Are you paid enough? Here’s how to find out, and what to do next

It could pay to check if you are being underpaid.

It could pay to check if you are being underpaid. Photo: Getty

Debate continues about the federal government’s industrial relations reforms to get wages moving, but one question people might want to ask is: Am I being paid enough for the work I do?

With the cost-of-living crisis raging on, maybe it’s time to think about whether you are getting fair value for your effort?

Are you being paid enough for your job? Does the pay that you receive measure up to the market rates for the work you do?

Just to be clear, this isn’t about illegal underpayment or wage theft, this is about whether you are being undervalued in your work; how to find out, and what you can do about it.

The average weekly earnings for adults are $1883. And the median – the figure which 50 per cent of the population earn more than and 50 per cent earn less than – is much lower at $1250 per week.

But to find out what you’re really worth, you’ll need to get a bit more specific.

Is your pay on the money?

There are several sources you can rely on to check if you are getting paid in the right range for the kind of work that you do.

The Australian Bureau of Statistics (ABS) collects data at an industry level, which provides a broad picture of the most lucrative industries to be in.

As this represents averages across entire industries though, it might not support a compelling case for a pay rise because it considers a wide range of occupations.

It might, however, put you in the ballpark and give you an idea of whether you should keep digging for more information to put the argument to your boss that you deserve a bit extra.

According to ABS data, the best-paying industry to work in is mining, with average weekly earnings of $2854.

That is followed by IT at $2318 per week and then professional, scientific and technical services at $2171 per week.

On the bottom of the ABS list is accommodation and food services, which has average weekly earnings of $1347.

Another source of information is the ATO, which publishes the top 10 occupations by average taxable income.

Four of the top 10 earning jobs are medical professions, with two in engineering and two in finance.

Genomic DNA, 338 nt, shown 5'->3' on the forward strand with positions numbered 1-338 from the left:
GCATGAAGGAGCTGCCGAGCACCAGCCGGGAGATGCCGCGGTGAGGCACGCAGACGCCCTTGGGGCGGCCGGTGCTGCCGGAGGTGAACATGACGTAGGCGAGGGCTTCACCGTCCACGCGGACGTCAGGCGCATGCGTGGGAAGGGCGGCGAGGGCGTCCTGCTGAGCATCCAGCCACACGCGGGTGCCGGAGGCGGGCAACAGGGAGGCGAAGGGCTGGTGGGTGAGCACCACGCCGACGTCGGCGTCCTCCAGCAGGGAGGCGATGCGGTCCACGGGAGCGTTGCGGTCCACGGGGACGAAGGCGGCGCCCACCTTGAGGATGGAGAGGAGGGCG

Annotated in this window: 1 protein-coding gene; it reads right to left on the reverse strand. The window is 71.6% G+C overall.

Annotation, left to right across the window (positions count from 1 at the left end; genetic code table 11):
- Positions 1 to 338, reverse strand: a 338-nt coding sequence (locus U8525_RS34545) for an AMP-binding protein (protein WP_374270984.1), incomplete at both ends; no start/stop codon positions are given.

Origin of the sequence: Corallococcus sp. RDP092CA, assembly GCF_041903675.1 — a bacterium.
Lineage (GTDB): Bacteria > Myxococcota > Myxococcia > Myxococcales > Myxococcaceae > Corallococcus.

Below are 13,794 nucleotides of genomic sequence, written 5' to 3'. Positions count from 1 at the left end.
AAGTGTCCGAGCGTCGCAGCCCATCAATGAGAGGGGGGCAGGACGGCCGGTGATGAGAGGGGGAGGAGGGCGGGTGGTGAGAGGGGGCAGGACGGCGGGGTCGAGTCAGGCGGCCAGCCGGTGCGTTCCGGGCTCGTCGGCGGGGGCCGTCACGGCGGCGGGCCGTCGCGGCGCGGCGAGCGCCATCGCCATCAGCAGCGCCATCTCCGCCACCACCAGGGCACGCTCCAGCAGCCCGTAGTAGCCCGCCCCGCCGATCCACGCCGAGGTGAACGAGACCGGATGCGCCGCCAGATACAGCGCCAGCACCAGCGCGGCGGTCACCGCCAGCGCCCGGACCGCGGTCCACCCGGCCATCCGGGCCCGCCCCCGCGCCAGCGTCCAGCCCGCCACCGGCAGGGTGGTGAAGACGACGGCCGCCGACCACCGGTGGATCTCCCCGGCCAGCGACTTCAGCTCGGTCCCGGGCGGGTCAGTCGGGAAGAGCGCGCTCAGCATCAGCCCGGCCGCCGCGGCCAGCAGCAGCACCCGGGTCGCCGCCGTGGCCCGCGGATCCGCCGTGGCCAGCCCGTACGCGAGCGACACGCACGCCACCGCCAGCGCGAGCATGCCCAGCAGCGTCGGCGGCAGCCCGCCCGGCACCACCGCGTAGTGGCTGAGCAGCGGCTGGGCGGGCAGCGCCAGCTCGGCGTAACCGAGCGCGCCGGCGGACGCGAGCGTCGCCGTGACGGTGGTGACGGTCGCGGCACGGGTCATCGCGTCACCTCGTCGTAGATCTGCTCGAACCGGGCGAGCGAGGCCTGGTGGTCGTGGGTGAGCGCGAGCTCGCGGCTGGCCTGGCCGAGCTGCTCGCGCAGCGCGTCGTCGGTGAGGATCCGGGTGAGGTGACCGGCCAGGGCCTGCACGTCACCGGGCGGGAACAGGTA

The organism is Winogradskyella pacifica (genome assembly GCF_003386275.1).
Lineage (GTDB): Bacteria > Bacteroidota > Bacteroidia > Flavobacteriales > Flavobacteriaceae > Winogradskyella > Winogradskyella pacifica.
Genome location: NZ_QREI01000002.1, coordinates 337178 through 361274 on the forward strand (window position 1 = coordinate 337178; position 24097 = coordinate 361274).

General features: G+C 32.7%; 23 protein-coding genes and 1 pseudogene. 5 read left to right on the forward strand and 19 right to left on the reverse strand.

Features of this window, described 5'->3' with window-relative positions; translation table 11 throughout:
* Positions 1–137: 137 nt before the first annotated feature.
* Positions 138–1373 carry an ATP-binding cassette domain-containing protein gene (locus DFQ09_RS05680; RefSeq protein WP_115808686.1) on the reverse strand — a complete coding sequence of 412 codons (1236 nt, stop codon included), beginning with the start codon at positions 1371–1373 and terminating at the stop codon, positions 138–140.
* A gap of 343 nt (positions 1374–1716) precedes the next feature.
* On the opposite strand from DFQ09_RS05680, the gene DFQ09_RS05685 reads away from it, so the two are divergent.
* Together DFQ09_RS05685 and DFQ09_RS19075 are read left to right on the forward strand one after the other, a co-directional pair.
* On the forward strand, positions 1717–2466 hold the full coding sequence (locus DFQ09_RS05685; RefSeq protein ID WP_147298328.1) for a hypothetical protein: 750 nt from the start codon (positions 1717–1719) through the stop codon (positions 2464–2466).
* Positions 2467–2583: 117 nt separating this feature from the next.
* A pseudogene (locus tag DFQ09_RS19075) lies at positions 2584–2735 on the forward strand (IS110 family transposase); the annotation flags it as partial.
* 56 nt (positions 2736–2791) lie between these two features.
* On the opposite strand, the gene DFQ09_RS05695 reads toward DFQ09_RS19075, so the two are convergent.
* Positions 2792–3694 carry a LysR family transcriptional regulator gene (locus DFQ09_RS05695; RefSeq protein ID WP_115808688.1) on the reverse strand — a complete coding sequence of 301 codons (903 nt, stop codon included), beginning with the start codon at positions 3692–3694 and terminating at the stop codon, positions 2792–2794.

But to get a little more specific, you can rely on reports produced by job advertising sites such as Seek or Indeed, both of which have a searchable database that provides the average advertised rate for occupations listed on their websites.

These resources give you helpful data to support an argument if you discover that you’re receiving less than what the rest of the market is providing for your job or occupation.

workers wage theft

Wages, and what you might be owed, can be researched via the ABS.  Photo: Getty

And if you’re on the big bucks

Before you go marching off to the boss demanding an immediate pay rise, it’s helpful to understand the full context, such as whether you’re already among those earners at the top of the income statistics table.

In their most recent report, the ABS tells us that 90 per cent of all employees earn less than $2720 per week.

This means that if you receive an annual income of $141,440 or better, you’re already earning more than 90 per cent of the working population, according to the ABS.

You shouldn’t necessarily let that hold you back, but it helps to check in with the right information, so you don’t get caught off guard.

What to do about it?

Negotiating with your employer can be a daunting task at the best of times, but there are some ways to stay mindful and not allow your emotions to get the better of you.

First, have a clear idea about where you would like the negotiation to end up before you even begin.

Don’t just head in without any reliable information and make unspecified demands. You need to decide what a good outcome would be before you even start the discussion and have some facts to support it.

Second, manage your expectations.

It is rare for an employer to jump at the opportunity to pay someone more for the same role, so don’t be surprised if your approach is met with some initial resistance or trepidation.

Be prepared to be politely persistent, but not relentless.

If it becomes clear that your request is not going anywhere, it might be time to start thinking about other ways to realise your value, such as looking for a job elsewhere.

Third, and I think most importantly, try not to take things too personally.

Stay rational

Arm yourself with rational arguments and reliable data to support your claim so you can speak to your request with as much objectivity as you can muster.

A plea to someone’s conscience will only work once in a blue moon, so market-based information will be much more persuasive.

Finally, remember that a negotiation shouldn’t be a reason to spoil a good working relationship.

If you and your boss can’t agree on what your time and effort is worth, rather than taking offence it might be just the catalyst you need to change some things in your life.

One thing is for sure, getting bitter about it will hurt you more than it hurts anyone else.

So, if the data tells you you’re worth more and you can’t get it where you are, it might be time to vote with your feet and pursue a new opportunity.

Surely your boss can’t hold it against you too much. After all; that’s the free market, baby.

Scott Riches is a former union official with the Electrical Trades Union Victorian branch, and a practising employment lawyer. He is also a volunteer in the employment clinic at the Fitzroy Legal Service.

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